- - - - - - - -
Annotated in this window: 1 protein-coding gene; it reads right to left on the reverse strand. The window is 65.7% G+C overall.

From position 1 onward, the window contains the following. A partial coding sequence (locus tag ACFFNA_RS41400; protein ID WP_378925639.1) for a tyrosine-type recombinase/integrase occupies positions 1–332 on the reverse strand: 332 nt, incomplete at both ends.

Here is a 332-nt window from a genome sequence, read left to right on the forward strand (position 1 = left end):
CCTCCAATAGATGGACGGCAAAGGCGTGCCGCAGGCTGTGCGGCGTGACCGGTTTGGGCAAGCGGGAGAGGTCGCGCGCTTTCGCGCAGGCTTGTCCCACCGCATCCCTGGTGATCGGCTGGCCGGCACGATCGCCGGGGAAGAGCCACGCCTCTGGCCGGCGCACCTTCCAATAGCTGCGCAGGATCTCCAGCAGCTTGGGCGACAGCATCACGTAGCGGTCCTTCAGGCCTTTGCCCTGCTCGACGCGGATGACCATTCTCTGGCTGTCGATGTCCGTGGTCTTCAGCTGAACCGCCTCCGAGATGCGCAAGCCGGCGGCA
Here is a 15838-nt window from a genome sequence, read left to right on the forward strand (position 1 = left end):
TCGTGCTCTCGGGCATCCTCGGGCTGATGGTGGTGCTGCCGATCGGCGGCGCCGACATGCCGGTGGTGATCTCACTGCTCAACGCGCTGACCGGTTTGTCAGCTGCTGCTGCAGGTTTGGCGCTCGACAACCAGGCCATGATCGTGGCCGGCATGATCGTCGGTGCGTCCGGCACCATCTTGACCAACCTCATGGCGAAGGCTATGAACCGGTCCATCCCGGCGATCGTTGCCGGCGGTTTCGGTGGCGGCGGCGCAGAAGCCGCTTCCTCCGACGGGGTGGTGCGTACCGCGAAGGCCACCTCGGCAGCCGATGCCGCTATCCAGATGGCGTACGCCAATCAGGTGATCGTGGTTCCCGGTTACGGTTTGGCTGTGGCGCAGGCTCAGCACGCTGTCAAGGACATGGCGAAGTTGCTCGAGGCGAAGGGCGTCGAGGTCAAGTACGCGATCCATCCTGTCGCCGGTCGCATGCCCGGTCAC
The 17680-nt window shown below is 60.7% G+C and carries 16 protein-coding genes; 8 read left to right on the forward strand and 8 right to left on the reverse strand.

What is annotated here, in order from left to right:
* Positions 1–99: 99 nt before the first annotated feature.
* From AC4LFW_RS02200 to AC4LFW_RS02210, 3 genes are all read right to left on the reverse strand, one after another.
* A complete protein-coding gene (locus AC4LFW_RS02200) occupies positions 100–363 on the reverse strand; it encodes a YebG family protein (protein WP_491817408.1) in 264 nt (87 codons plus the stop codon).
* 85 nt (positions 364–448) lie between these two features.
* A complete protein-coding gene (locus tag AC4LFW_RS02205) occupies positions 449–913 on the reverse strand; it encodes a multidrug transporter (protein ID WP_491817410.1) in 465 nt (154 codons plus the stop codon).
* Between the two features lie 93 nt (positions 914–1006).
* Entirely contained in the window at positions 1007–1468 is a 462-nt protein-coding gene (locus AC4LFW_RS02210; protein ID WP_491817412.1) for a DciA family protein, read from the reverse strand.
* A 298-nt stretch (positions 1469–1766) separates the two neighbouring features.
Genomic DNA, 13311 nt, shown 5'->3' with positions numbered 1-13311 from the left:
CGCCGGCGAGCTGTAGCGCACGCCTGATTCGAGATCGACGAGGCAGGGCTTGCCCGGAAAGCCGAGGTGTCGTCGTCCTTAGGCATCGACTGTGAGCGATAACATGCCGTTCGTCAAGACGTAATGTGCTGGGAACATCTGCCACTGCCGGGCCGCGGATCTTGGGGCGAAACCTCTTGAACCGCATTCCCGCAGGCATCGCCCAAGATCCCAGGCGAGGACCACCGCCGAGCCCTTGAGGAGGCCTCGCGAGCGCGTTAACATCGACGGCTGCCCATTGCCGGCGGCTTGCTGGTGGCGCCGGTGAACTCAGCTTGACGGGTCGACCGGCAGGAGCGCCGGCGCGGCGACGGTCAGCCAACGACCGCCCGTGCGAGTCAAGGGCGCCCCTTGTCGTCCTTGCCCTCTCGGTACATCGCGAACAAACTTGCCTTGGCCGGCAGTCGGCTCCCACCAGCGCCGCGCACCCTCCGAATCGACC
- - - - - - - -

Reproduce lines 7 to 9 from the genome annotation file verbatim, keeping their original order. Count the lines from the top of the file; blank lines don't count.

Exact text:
The 17680-nt window shown below is 60.7% G+C and carries 16 protein-coding genes; 8 read left to right on the forward strand and 8 right to left on the reverse strand.

What is annotated here, in order from left to right:
* Positions 1–99: 99 nt before the first annotated feature.